- the little buckles holding the leg straps up (well, it appears that is their intended purpose, I don't see them actually doing much) have broken and now dangle forelornly. I would have to have them re-stitched in order to replace them with a different buckle. So I tie the little straps to something so they don't get caught. They are not weight-bearing but the buckle is still poor quality.

          All in all it's decent, it's light and small and there are many occasions where that is the most important, but it could be made with better buckles and save us all a headache. You may want to consider other alpine harnesses.

          I would have to absolutely agree with the buckle design. Although I use this harness exclusively on cold trips where I am providing the padding with extra clothing, getting the front buckle going at 10 degrees during a pitch black alpine start is horrendous.

          Although it seems it is not the intended use, can this be harness be used for lead climbing on sport routes?

          In a pinch yes. But it would be uncomfortable. The fabric gear loops are tricky to unclip wire gate biners from.

          You'd have to tie into a locking biner off the belay loop.

          If you're trying to have one harness for Alpine and sport, This is not it.

          The BD Bod would be a better choice in terms of comfort and functionality of the harness.

          Trust me... NO ONE wants to take any kind of lead fall in a webbing harness with no padding.

          What is the sizing on this?

          Best Answer


          Waist: 28-35" (71-89cm)

          Leg: 18-24" (46-61cm)


          Waist: 32-38" (81-97cm)

          Leg: 20-26" (51-66cm)


          Waist: 35-42" (89-107cm)

          Leg: 24-30" (62-76cm)


          Waist: 38-44" (97-112cm)

          Leg: 28-34" (71-86cm)

          Jared D.

          Expert Gearhead

          800.409.4502 ext 4055

          Unanswered Question

          Am looking at the comparison between the...

          Am looking at the comparison between the CAMP USA Alp 95 harness and the BD Couloir. First question is how small does the BD pack down to and is it worth the extra weight to have a slightly more adjustable leg loop?

          * main use for rap and accasional tricky bits and looking for ultra light (not comfort) since I have a good climbing harness for any bigger objetives

          Would any of you folks that have purchased...

          Would any of you folks that have purchased mind sharing your stats,the size you got, and the result. Im 6'2" 205 lbs with a 34 in waist. Thinking Im M/L here but its tough when Im usually on the larger end of things.

          Best Answer

          I don't own this, but I'd recommend the the L/XL if you're using this for alpine ventures. My reasoning is because you'll have layers, and it's better to be safe than sorry. This harness is super adjustable, so I think it should suit your needs. Best of luck!

          If you were to decide between this harness,...

          If you were to decide between this harness, and the Arc'Teryx S220 for light alpine situations, which would YOU choose?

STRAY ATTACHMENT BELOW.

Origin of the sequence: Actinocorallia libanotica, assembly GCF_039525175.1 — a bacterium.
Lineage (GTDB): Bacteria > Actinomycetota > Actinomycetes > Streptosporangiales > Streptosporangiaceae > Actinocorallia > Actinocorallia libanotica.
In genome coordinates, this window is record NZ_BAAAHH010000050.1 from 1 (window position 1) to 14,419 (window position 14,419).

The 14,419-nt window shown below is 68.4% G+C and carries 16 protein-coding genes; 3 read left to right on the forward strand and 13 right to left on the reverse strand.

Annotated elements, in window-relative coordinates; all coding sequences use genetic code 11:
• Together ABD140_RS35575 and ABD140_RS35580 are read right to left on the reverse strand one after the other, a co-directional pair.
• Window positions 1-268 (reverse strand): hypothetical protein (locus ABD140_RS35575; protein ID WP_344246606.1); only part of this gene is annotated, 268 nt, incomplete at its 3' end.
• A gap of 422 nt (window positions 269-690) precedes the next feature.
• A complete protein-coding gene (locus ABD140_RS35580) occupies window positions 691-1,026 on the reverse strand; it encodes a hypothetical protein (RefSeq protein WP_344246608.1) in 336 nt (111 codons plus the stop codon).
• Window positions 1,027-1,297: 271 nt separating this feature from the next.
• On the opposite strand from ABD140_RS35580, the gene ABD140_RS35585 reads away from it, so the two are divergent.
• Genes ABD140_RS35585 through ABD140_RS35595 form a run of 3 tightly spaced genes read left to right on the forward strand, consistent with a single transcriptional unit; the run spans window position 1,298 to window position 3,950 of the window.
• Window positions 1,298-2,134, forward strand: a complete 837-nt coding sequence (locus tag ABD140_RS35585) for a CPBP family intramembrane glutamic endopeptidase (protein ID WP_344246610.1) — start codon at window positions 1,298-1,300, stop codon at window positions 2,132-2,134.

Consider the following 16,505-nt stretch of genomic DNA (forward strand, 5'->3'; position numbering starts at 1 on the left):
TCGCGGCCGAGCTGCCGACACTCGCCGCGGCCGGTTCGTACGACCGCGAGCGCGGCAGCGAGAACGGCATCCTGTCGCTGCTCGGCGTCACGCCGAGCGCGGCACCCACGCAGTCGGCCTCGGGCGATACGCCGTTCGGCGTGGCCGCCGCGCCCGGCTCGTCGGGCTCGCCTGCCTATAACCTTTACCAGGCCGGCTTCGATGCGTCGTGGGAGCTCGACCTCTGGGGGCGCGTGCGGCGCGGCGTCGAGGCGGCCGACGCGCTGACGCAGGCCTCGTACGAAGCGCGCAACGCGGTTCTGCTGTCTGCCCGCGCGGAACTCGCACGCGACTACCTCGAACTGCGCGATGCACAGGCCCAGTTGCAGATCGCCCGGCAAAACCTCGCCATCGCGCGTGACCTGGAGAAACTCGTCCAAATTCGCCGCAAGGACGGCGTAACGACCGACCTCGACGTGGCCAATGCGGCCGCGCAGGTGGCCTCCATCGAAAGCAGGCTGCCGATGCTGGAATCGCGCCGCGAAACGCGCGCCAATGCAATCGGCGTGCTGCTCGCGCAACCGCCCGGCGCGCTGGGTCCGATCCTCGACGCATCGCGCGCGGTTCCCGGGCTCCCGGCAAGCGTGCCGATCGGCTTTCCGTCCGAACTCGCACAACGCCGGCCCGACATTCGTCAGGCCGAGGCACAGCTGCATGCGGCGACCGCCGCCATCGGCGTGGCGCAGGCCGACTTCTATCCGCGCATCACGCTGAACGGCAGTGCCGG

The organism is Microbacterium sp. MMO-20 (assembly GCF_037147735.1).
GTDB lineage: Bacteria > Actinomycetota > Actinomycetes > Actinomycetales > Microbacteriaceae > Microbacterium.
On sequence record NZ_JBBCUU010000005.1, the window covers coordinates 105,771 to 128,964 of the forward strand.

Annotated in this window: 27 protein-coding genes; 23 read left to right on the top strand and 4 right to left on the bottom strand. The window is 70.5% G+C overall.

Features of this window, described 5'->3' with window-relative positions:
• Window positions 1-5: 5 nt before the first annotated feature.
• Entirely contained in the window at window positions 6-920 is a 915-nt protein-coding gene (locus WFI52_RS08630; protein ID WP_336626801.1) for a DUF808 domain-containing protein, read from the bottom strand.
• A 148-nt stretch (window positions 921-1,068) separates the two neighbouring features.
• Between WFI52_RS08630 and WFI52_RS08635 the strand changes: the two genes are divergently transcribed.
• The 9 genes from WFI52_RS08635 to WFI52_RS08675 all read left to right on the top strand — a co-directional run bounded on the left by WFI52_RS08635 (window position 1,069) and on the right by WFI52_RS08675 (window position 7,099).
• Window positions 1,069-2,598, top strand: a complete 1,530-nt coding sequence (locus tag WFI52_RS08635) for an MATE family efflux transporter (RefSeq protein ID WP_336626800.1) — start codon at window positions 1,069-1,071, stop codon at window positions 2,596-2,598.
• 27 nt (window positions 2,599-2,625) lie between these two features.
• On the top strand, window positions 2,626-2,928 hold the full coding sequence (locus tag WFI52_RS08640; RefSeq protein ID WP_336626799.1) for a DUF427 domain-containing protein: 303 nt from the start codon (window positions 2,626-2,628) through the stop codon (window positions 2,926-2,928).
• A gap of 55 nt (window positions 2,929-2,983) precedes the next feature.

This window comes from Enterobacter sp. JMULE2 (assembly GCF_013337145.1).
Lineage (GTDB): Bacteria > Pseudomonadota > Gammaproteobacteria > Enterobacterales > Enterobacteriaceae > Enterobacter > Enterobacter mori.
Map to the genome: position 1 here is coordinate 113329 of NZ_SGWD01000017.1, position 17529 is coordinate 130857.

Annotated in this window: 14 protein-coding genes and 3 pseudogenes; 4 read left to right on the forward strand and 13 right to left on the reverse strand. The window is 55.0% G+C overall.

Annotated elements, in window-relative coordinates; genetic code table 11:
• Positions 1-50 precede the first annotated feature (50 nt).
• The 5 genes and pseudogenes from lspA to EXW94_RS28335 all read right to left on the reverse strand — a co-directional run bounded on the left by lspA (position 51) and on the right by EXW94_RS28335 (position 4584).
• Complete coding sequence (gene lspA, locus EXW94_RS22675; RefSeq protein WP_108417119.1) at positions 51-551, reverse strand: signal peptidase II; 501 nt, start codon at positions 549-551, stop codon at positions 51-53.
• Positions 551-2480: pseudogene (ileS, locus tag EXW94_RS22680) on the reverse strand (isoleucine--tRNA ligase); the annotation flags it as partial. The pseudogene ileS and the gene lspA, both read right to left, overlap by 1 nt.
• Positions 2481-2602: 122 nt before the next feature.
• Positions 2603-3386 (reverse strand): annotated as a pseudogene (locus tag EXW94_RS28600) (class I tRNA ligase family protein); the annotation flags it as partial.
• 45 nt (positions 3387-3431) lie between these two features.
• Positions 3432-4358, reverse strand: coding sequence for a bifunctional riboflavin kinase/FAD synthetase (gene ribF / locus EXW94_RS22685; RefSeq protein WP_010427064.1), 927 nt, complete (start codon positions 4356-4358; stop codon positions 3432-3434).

Best Answer

          You're making a tough comparison, as the two harnesses are not in the same "weight class" The Arc'Treyx S220 has padding and much more robust leg and gear loops than this harness. It's like comparing a Yugo to Lincoln Town Car.

          You'd do better comparing the Arc'teryx S220 to the BD Momentum AL. In that case, I'd say get the BD Momentum AL.

          Really? It seems like they are in the same class to me. First of all, there is only 10g difference between the two. Second - both are marketed as packing incredibly light/ small. Third - both are to be used for alpine climbs when you won't be sitting in the harness for long. Sounds like a lot of similarities, other than the leg loops...

          As far as glacier travel and other non-technical climbing scenarios, the Couloir is superior to the 220. They're not really in the same 'class' because the 220 is pretty much a normal harness whereas the Couloir is a lightweight harness primarily intended for situational use in the cold, when you are wearing a bunch of layers.

          Would this harness work well for glacier...

          Would this harness work well for glacier travel and some low class 5 climbing, not really expecting to fall on the climbing but not confident enough to solo it. The reason steering me toward this harness is its packability and weight, also like the ice-clipper slots

          Can this harness actually take vertical...

          Can this harness actually take vertical falls? Ie, would it be a bad choice for regular climbing?

          Hey Evan,

          yes it would be a very bad choice for "regular climbing" since it's designed for (winter) mountaneering.
          The harness only consists of (strong) webbing to make it light and small therefore the usual padding (to make falls reasonably comfortable) needs to be provided in another way. In the harness' designated application this would be by wearing several layers of (winter) clothes underneath.

          To answer the first part of your question: yes it will "take vertical falls" BUT it WILL hurt if you're only wearing shorts!

          So for regular climbing I'd pick a different one;)